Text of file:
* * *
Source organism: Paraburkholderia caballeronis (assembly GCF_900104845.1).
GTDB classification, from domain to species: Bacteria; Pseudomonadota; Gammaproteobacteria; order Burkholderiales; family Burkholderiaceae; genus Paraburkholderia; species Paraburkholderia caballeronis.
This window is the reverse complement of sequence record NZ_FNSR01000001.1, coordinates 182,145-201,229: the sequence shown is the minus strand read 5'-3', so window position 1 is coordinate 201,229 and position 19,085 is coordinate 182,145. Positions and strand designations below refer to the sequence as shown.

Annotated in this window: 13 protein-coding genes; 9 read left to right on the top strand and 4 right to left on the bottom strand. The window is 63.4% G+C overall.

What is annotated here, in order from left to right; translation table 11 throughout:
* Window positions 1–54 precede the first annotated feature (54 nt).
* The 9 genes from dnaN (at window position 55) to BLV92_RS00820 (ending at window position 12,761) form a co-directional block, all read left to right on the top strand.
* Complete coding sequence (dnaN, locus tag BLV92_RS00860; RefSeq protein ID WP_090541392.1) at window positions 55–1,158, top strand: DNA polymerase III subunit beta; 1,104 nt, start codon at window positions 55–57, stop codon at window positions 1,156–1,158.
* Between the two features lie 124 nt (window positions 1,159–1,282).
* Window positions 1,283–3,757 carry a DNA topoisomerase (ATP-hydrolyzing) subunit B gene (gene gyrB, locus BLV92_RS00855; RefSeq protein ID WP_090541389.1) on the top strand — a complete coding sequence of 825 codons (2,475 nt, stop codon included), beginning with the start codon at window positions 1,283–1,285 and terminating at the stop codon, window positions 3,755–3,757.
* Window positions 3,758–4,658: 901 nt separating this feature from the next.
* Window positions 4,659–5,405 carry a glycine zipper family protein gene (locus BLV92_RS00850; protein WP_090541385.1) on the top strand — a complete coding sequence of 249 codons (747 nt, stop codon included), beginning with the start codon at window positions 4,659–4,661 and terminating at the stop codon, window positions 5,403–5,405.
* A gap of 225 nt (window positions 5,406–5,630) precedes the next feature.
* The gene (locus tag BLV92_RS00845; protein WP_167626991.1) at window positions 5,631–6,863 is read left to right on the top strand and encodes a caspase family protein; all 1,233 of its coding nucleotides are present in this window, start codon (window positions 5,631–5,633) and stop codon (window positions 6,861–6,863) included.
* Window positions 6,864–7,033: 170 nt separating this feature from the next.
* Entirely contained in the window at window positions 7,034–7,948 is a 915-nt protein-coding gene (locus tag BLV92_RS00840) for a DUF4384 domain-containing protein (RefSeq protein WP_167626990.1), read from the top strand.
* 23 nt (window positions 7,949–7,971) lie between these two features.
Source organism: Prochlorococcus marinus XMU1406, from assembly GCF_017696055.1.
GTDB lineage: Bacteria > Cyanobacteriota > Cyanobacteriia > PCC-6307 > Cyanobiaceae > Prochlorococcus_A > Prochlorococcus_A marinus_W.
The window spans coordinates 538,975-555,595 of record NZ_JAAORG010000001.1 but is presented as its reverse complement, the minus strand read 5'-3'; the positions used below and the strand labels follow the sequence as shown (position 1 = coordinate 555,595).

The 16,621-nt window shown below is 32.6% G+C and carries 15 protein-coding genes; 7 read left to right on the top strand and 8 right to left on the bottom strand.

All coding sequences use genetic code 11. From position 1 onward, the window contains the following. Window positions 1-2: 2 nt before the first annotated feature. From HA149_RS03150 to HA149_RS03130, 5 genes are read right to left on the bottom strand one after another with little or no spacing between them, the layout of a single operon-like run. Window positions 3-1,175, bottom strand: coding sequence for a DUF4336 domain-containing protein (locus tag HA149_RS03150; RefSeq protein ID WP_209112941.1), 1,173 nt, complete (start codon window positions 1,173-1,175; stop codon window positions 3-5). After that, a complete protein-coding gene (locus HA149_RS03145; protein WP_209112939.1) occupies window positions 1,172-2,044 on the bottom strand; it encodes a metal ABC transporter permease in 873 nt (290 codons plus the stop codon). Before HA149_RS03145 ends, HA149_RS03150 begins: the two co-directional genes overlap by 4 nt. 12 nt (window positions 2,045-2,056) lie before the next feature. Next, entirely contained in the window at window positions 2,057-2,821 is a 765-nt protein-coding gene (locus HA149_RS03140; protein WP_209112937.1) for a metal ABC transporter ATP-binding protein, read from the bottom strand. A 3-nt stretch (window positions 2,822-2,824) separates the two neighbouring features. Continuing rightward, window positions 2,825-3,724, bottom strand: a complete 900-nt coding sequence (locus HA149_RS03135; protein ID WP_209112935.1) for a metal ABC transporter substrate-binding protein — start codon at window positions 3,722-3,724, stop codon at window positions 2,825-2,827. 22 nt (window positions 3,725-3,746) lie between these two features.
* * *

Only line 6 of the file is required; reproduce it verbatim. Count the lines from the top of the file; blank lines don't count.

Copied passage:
* Window positions 1–54 precede the first annotated feature (54 nt).